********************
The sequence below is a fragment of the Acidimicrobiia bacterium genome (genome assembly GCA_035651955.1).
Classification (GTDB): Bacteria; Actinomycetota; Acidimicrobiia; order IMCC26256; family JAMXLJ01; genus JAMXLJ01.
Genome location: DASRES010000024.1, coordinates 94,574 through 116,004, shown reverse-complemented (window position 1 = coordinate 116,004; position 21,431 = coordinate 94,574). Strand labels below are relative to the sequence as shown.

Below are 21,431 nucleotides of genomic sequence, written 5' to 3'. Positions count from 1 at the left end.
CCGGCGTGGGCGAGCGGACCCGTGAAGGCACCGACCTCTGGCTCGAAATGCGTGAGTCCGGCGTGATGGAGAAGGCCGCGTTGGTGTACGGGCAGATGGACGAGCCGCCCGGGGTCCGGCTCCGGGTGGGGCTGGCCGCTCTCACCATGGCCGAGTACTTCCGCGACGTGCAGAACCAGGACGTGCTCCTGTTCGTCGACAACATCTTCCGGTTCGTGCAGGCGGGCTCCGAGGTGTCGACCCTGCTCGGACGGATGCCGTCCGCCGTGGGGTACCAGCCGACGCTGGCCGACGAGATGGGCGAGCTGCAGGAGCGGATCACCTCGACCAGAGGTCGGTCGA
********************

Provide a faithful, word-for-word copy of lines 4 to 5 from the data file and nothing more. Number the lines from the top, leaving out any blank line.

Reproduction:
Below are 21,431 nucleotides of genomic sequence, written 5' to 3'. Positions count from 1 at the left end.
CCGGCGTGGGCGAGCGGACCCGTGAAGGCACCGACCTCTGGCTCGAAATGCGTGAGTCCGGCGTGATGGAGAAGGCCGCGTTGGTGTACGGGCAGATGGACGAGCCGCCCGGGGTCCGGCTCCGGGTGGGGCTGGCCGCTCTCACCATGGCCGAGTACTTCCGCGACGTGCAGAACCAGGACGTGCTCCTGTTCGTCGACAACATCTTCCGGTTCGTGCAGGCGGGCTCCGAGGTGTCGACCCTGCTCGGACGGATGCCGTCCGCCGTGGGGTACCAGCCGACGCTGGCCGACGAGATGGGCGAGCTGCAGGAGCGGATCACCTCGACCAGAGGTCGGTCGA